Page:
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There have been reports for years that Afghanistan is sitting on massive deposits of copper, gold, iron and rare earth minerals that could be worth up to $3 trillion. Now, this provides hope for a future economy that might be less dependent on foreign aid. But so far, foreign investors seem to be holding back, with Afghanistan's uncertain regulatory and security environment. So it could be a long time before Afghanistan hits pay dirt. NPR's Sean Carberry reports.
SEAN CARBERRY, BYLINE: The Afghan Geological Survey Office in Kabul is one of the few agencies in the country that measure up to international standards. Here, a U.S. government task force is helping train and advise Afghan geologists in processing samples from potential mining sites. Today, technicians are busy cataloging core samples from North Aynak in Logar Province. It's about 30 miles from Kabul. Afghan and U.S. geologists are evaluating the site's potential as a copper mine.
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CARBERRY: Long, thin cylinders of greenish rock from the site are lined up in cases. After they're cataloged and photographed, they go to the cutting room, says geologist Mohammed Idrees Ahmadi.
MOHAMMED IDREES AHMADI: We cut them, we can see the mineralizations, the structures and the textures of minerals or rocks.
CARBERRY: Then, men sitting on the floor break pieces of the core samples into smaller chunks, and send them to the crushing room.
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CARBERRY: The crushed samples are shipped to a more sophisticated lab in Kyrgyzstan for analysis. Ideally, the samples will show copper concentrations that warrant establishing a mine. But it's a long, slow process.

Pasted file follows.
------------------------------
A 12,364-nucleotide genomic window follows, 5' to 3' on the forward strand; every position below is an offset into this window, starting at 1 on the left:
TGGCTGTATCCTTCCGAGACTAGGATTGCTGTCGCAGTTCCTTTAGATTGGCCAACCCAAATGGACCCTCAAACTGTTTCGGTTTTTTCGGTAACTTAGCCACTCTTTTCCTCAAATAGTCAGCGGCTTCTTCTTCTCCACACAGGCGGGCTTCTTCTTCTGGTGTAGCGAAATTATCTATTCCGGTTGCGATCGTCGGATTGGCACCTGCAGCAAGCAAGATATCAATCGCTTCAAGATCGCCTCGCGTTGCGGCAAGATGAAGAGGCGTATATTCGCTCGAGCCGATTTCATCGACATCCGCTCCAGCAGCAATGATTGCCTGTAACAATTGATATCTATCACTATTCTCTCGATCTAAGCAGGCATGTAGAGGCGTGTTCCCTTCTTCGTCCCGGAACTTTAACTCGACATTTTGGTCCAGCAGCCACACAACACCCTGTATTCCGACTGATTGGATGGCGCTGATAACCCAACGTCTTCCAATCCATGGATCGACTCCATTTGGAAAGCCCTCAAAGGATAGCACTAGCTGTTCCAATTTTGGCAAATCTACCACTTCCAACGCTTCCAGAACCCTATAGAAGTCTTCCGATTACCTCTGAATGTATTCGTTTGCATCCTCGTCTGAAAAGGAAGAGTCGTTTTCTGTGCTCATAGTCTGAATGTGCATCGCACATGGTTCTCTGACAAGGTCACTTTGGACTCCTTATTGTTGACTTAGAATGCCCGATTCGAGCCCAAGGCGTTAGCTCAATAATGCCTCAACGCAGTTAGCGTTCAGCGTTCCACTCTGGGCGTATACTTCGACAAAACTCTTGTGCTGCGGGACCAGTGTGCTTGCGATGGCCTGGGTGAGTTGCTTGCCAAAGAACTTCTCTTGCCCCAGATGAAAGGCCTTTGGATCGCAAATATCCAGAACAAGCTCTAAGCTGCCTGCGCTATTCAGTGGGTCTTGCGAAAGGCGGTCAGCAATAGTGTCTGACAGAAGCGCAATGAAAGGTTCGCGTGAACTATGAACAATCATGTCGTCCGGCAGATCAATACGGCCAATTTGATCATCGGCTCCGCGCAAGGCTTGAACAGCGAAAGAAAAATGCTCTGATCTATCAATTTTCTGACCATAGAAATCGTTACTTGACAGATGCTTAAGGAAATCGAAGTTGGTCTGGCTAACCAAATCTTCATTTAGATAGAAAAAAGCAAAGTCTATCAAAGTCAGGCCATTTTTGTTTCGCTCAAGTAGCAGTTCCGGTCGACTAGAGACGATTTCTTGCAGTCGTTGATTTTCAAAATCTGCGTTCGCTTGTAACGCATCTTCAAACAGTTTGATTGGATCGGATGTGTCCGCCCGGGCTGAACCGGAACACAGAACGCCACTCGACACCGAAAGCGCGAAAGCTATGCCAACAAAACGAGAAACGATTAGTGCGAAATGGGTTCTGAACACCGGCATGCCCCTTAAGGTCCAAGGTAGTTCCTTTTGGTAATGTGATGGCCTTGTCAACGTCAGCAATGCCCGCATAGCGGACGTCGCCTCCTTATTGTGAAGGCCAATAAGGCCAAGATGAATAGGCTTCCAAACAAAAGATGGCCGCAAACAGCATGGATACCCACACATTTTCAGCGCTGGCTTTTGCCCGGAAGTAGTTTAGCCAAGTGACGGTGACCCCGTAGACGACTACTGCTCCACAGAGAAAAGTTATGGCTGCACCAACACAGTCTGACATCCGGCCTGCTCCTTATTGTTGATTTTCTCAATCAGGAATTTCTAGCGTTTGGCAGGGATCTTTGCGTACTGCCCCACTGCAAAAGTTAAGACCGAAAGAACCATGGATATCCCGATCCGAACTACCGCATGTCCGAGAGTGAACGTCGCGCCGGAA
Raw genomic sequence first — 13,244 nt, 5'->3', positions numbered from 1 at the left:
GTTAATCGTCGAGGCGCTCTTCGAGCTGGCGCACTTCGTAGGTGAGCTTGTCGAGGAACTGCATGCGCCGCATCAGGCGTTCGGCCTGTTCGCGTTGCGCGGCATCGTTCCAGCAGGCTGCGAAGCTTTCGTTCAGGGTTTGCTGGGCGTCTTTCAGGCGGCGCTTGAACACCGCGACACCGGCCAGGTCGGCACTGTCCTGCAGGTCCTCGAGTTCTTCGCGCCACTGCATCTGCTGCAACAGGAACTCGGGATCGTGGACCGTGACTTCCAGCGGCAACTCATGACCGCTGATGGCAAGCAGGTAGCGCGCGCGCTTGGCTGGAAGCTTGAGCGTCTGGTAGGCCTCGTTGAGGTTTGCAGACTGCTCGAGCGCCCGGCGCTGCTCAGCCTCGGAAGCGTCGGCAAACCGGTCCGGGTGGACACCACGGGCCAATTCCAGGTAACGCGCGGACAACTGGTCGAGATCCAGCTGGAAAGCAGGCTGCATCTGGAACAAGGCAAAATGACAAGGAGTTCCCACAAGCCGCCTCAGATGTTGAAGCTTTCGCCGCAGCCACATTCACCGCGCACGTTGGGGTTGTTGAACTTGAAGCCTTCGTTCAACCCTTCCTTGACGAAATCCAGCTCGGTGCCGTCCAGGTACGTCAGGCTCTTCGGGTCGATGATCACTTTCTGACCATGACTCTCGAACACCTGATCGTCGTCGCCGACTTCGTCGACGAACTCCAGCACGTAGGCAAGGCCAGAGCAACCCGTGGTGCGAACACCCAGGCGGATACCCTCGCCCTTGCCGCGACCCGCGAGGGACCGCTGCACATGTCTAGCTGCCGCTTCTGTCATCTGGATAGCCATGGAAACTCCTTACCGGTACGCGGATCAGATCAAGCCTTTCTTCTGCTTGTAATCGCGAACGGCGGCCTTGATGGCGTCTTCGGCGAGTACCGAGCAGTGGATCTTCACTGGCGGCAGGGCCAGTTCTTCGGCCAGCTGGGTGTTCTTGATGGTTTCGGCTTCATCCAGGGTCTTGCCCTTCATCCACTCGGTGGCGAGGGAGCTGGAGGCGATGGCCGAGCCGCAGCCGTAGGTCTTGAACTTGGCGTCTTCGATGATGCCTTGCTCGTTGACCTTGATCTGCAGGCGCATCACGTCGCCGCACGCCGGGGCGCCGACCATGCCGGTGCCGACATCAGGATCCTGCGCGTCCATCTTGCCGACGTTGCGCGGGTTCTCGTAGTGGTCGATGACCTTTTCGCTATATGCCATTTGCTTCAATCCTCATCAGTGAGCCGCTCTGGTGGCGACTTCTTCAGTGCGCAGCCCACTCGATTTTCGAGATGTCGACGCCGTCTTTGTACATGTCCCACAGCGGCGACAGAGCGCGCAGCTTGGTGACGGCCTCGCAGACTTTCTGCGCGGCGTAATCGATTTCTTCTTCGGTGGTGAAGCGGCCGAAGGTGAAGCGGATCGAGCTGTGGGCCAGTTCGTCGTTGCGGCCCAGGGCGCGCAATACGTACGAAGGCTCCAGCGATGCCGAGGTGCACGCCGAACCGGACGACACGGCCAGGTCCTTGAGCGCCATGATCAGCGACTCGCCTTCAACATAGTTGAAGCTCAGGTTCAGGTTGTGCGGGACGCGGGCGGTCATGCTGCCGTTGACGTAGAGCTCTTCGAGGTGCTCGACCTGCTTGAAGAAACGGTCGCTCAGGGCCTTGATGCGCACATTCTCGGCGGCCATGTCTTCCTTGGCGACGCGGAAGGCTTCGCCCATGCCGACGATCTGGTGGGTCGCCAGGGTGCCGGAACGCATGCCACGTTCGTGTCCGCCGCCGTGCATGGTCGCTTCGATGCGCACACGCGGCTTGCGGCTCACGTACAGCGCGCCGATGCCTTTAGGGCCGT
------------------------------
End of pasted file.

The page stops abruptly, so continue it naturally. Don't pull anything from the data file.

AHMADI: Even in the most stable countries in the world, usually it takes four to five years for these types of deposits to begin their production.
CARBERRY: Wahid Shahrani, the Afghan minister of mines, says it could take up to a decade for Afghanistan to see significant income from its mineral wealth. But investors and analysts think that's an overly optimistic assessment. In 2008, Afghanistan issued its first mining concession to the Metallurgical Corporation of China for a giant copper mine in Mes Aynak near the site currently being evaluated. But the metal in Mes Aynak is still sitting in the ground.
TAMIM ASEY: The officials within the ministry did not foresee a lot of obstacles which came on the way of development of the mine.
CARBERRY: Tamim Asey is an economist and former director in the Ministry of Mines. He says mining at Mes Aynak has been slowed by Soviet-era landmines, the discovery of ancient Buddhist relics and the landlocked country's poor infrastructure. Asey says these are just a few of the reasons investors are hesitant to sign mining deals in Afghanistan, but not the main one.
ASEY: When you go to any conference, the number one question is not security for investors; it's the political and legal stability of the country.
CARBERRY: And there's plenty of uncertainty in that regard. The Afghan parliament continues to debate a new minerals law that will meet international standards of transparency and accountability. Economist Asey says the government has negotiated a number of contracts with foreign mining companies but the companies haven't yet signed the contracts.
ASEY: They have not signed it because the mineral law has not been approved until now. If investors don't see the law is passed within another six months to a year, those contracts will fall apart.
CARBERRY: And, Asey cautions, Afghanistan doesn't yet have safeguards and policies to avoid the resource curse, in which the buried treasure promotes the wealth of warlords and corrupt officials, instead of promoting the wealth of the nation. Sean Carberry, NPR News, Kabul.
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